Sunday, October 23, 2005

Uncle Bill’s Words of Wisdom

My Uncle Bill is one of the funnier people I know. He also happened to be a very successful Consumer Products executive usually playing the "new products" role. Upon his retirement, he shared a few of his words of wisdom...

  1. Honesty is not only the best policy; it is rare enough today to make you pleasantly conspicuous.
  2. The expedient thing and the right thing are seldom the same thing.
  3. The best way to get credit is to try to give it away.
  4. You cannot sink someone else’s end of the boat and still keep your own afloat.
  5. If you get a kick out of your job, others will get a kick out of working with you.
  6. It is not important that you come in early and work late. The important thing is WHY?
  7. No one should knock research that has ever been helped by a road map.
  8. Chicken Little acted before her research was complete. The competition ate her up.
  9. A New Products person who can’t take a lot of punches had better win in the first round.
  10. A man/woman of stature has no need of status.
  11. Never trust a person who is Dr. Jekyll to those above him and Mr./Ms. Hyde to those under him.
  12. You learn more from your defeats than from your victories.
  13. Few people are successful unless a lot of other people want them to be.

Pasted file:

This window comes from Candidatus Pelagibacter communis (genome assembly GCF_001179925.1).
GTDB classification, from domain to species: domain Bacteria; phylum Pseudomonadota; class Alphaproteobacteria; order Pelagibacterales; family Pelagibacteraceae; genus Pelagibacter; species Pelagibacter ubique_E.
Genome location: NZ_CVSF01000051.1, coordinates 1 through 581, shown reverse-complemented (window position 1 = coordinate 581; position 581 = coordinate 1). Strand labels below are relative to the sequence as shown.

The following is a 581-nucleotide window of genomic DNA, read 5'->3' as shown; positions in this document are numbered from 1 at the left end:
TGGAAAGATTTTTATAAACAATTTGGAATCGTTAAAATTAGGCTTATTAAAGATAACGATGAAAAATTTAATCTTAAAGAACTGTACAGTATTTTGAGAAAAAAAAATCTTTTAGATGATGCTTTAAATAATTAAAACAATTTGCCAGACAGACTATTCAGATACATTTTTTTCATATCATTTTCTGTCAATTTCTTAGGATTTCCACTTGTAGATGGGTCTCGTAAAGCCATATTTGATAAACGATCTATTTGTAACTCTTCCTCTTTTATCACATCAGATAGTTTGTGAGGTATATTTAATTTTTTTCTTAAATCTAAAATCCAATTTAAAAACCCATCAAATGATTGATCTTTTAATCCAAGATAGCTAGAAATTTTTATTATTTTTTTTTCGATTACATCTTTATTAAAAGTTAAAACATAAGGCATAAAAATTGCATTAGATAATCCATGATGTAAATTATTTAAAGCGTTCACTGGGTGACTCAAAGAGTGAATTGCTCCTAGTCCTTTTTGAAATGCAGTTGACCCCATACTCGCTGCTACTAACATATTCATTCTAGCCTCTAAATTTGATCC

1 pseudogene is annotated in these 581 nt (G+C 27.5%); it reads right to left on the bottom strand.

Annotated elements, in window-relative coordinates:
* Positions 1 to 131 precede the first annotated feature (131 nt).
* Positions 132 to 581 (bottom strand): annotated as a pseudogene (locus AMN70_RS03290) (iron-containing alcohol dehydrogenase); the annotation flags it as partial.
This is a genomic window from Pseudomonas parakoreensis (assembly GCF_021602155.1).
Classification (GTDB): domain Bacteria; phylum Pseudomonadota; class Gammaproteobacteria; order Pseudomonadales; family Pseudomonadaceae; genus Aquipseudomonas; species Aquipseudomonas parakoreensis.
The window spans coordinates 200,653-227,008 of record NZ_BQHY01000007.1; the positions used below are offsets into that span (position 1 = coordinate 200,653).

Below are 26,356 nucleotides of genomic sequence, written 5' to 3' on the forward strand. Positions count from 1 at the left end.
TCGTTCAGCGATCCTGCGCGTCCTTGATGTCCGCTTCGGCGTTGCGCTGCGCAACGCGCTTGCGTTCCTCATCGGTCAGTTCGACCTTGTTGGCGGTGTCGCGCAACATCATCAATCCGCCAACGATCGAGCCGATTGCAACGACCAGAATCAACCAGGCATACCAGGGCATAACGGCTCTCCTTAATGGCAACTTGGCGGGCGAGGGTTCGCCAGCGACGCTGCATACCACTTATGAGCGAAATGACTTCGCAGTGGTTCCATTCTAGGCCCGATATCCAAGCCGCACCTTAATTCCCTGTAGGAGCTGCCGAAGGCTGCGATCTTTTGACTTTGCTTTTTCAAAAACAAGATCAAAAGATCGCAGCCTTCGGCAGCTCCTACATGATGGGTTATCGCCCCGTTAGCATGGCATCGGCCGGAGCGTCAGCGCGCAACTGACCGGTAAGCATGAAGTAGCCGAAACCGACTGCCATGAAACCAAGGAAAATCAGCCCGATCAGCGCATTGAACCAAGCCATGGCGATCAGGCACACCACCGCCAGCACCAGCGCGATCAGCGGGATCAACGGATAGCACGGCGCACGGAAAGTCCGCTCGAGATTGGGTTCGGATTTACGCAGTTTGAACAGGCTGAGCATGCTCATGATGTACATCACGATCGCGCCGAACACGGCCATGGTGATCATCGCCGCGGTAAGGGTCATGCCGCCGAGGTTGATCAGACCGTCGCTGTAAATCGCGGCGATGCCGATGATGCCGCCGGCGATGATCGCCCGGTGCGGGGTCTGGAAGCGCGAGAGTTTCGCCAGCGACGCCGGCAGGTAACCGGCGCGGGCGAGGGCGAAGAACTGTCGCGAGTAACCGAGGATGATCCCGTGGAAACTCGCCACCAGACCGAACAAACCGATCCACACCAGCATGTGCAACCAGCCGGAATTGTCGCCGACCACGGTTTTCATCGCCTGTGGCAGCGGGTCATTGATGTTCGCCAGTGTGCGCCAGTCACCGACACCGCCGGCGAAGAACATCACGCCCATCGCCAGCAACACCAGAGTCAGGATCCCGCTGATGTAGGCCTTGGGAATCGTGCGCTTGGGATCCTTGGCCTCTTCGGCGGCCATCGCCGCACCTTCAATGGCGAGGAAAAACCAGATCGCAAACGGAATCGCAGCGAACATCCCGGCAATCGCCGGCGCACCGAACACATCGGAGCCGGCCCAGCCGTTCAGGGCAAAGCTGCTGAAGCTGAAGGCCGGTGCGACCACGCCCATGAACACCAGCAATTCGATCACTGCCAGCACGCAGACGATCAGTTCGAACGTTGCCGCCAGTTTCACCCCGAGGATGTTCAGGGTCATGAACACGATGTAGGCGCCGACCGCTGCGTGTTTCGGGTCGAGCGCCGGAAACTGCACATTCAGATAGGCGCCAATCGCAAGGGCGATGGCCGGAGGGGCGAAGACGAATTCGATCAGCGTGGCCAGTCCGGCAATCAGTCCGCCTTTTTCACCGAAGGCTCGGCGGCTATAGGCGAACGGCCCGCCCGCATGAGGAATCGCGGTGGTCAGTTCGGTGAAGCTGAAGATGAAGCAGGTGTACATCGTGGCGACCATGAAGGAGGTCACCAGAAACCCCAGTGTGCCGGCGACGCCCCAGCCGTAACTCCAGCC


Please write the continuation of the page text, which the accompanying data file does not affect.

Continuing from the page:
14. Folks who think they must always speak the truth overlook another good choice...silence!
Hugh Macleod has a somewhat related list of how to be creative but is another list of guidelines to live by. Yet another I picked up off the bottom of a cook table on a rafting trip.

2 comments:

miadar said...

Nice list, but I wonder if such a list really helps anyone. It seems that I truly understand these items only if I already agree with them, only if I have the life experience that has tought me that they are true. Otherwise, I may read them and think I understand them, but have not done that really.

I find that examples help me understand much better.

T.L. Rowe said...

This is an old post, thus my comment may be unnecessary--but, I want to make it in response to the question of whether or not such lists are helpful:

Yes, I think they are, particularly for those who are working to improve and grow personally and professionally. One or two sentences can often have the instant impact that a scenario or example cannot.

Many people have trouble adaptaing examples to their specific work or life situations. But, a pithy thought or a short paragraph can reinforce, remind, and provide a new perspective.

I have especially enjoyed THIS list, because it reflects some truths about work life that I need to remember. Thanks! And, if there IS an "Uncle Bill" thank him for me!